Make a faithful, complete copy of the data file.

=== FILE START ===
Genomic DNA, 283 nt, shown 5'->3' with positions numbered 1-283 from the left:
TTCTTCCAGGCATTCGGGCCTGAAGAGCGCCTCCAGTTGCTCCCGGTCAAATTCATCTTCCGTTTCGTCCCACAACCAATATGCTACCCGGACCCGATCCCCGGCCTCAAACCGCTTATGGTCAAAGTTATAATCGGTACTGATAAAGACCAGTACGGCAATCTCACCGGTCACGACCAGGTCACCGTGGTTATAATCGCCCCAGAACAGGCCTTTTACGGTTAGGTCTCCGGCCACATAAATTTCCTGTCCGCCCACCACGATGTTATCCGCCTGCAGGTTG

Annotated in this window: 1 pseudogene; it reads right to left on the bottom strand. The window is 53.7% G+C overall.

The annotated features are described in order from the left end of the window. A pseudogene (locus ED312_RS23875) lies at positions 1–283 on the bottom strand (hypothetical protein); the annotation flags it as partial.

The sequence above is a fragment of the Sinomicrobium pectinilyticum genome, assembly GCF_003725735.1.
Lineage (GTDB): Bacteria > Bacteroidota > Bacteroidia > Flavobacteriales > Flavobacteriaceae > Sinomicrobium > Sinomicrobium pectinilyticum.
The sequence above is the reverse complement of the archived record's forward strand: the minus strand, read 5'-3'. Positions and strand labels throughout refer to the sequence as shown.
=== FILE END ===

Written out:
Genomic DNA, 283 nt, shown 5'->3' with positions numbered 1-283 from the left:
TTCTTCCAGGCATTCGGGCCTGAAGAGCGCCTCCAGTTGCTCCCGGTCAAATTCATCTTCCGTTTCGTCCCACAACCAATATGCTACCCGGACCCGATCCCCGGCCTCAAACCGCTTATGGTCAAAGTTATAATCGGTACTGATAAAGACCAGTACGGCAATCTCACCGGTCACGACCAGGTCACCGTGGTTATAATCGCCCCAGAACAGGCCTTTTACGGTTAGGTCTCCGGCCACATAAATTTCCTGTCCGCCCACCACGATGTTATCCGCCTGCAGGTTG

Annotated in this window: 1 pseudogene; it reads right to left on the bottom strand. The window is 53.7% G+C overall.

The annotated features are described in order from the left end of the window. A pseudogene (locus ED312_RS23875) lies at positions 1–283 on the bottom strand (hypothetical protein); the annotation flags it as partial.

The sequence above is a fragment of the Sinomicrobium pectinilyticum genome, assembly GCF_003725735.1.
Lineage (GTDB): Bacteria > Bacteroidota > Bacteroidia > Flavobacteriales > Flavobacteriaceae > Sinomicrobium > Sinomicrobium pectinilyticum.
The sequence above is the reverse complement of the archived record's forward strand: the minus strand, read 5'-3'. Positions and strand labels throughout refer to the sequence as shown.